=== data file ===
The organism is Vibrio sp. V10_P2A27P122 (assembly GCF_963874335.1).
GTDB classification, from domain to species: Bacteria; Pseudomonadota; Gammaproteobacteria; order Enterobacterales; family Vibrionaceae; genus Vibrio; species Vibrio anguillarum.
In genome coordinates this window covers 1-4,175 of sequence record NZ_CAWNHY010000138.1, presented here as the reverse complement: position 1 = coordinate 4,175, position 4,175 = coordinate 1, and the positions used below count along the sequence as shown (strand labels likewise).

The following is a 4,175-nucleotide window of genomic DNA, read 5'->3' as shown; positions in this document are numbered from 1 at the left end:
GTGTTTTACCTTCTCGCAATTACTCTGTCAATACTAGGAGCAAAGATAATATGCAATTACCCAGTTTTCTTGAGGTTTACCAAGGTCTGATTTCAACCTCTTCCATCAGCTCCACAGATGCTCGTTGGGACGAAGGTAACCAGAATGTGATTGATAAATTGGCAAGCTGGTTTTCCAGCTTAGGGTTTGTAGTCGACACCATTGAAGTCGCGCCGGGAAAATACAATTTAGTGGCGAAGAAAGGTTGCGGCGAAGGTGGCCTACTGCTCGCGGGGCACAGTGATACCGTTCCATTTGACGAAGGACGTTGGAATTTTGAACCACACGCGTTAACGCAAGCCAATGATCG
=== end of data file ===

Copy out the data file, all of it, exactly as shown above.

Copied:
The organism is Vibrio sp. V10_P2A27P122 (assembly GCF_963874335.1).
GTDB classification, from domain to species: Bacteria; Pseudomonadota; Gammaproteobacteria; order Enterobacterales; family Vibrionaceae; genus Vibrio; species Vibrio anguillarum.
In genome coordinates this window covers 1-4,175 of sequence record NZ_CAWNHY010000138.1, presented here as the reverse complement: position 1 = coordinate 4,175, position 4,175 = coordinate 1, and the positions used below count along the sequence as shown (strand labels likewise).

The following is a 4,175-nucleotide window of genomic DNA, read 5'->3' as shown; positions in this document are numbered from 1 at the left end:
GTGTTTTACCTTCTCGCAATTACTCTGTCAATACTAGGAGCAAAGATAATATGCAATTACCCAGTTTTCTTGAGGTTTACCAAGGTCTGATTTCAACCTCTTCCATCAGCTCCACAGATGCTCGTTGGGACGAAGGTAACCAGAATGTGATTGATAAATTGGCAAGCTGGTTTTCCAGCTTAGGGTTTGTAGTCGACACCATTGAAGTCGCGCCGGGAAAATACAATTTAGTGGCGAAGAAAGGTTGCGGCGAAGGTGGCCTACTGCTCGCGGGGCACAGTGATACCGTTCCATTTGACGAAGGACGTTGGAATTTTGAACCACACGCGTTAACGCAAGCCAATGATCG